With Sam Young leading the way offensively and DeJuan Blair pulling down nearly every rebound that came his way, Pittsburgh rolled over an America East opponent in its latest lopsided win.
There’s little reason to believe Maryland-Baltimore County will provide much of a challenge either.
Another America East foe is all that remains between the Panthers and their sixth consecutive 10-0 start Saturday night at the Petersen Events Center.
Fast starts have been the norm at Pitt since Jamie Dixon took over prior to the 2003-04 season. Yet there’s reason to believe this one may last beyond the regional semifinals of the NCAA tournament, a level Dixon failed to advance past in his first five seasons in the Steel City.
If the Panthers (9-0) do go far in March, Young and Blair will likely be the biggest reasons. Last season Young was the Big East’s most improved player, upping his scoring average from 7.2 points to 18.1. He’s stepped it up again in 2008-09, scoring 20.8 points per game thus far.
He’s averaging 24.6 points over his previous five games, and had 28 last Saturday against Vermont in an 80-51 win, Pitt’s sixth by at least 19 points.
“It really started last year with Sam carrying the weight for us offensively,” Dixon said. “We definitely run more set plays for him than any other player I’ve had at Pitt, but it’s because Sam is able to handle it. He’s so mentally and physically tough and so well-conditioned that he never stops attacking.”
If Young or another of his Panther teammates misses, Blair is usually there to scoop up the rebound. The sophomore forward is second in the nation with 13.4 rebounds per game, but his 6.1 per game on the offensive glass are by far the most in the nation.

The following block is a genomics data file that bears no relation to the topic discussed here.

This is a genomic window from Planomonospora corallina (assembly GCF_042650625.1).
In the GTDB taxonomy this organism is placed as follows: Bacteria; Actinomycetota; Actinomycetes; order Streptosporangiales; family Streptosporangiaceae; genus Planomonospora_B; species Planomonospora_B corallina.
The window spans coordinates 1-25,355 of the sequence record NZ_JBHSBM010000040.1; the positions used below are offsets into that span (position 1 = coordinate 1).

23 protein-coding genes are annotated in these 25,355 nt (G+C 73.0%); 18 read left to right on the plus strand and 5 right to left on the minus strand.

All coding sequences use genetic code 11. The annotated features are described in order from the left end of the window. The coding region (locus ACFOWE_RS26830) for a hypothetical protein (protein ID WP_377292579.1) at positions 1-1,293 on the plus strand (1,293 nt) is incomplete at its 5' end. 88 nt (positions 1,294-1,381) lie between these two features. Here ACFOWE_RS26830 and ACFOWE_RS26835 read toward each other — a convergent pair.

With that kind of impact underneath, Blair creates a lot of easy shots for himself. His 62.8 field-goal percentage is among the top 20 in the country.
Blair’s rebounding totals are even more impressive considering he only plays 26 minutes per game. He had 13 points and 16 boards—seven offensive—in 23 minutes in the win over Vermont.
“I think good offensive rebounding come from good shots,” Dixon said after Blair grabbed 10 offensive boards in a win over Duquesne on Dec. 3. “But beyond that, DeJuan’s a special player who has a nose for the ball and great hands. It’s something he’s done exceptionally well from the moment he stepped on campus.”
Blair should have plenty more chances against UMBC, which is 235th nationally in rebounding at 33.9 per game.
The Retrievers (5-3) got outrebounded 38-30 Wednesday against Central Connecticut State, but got 17 points from Darryl Proctor in a 67-56 win.
Proctor is UMBC’s best player, averaging 17.9 points and a team-high 9.3 rebounds despite his 6-foot-4 frame. If the Retrievers are to have a chance against Blair and the Panthers, though, forwards Rich Flemming (5.6 rpg) and Justin Fry (3.6) will need to step up.
Meanwhile, 5-foot-8 guard Jay Greene will have his hands full against Pitt senior Levance Fields, who’s averaging 11.0 points and a Big East-best 7.0 assists. Greene, however, has dished out 7.1 assists per game.
Pitt has won 35 straight non-conference home games. The Panthers beat UMBC in their only previous meeting, 84-56 at home in 1998.
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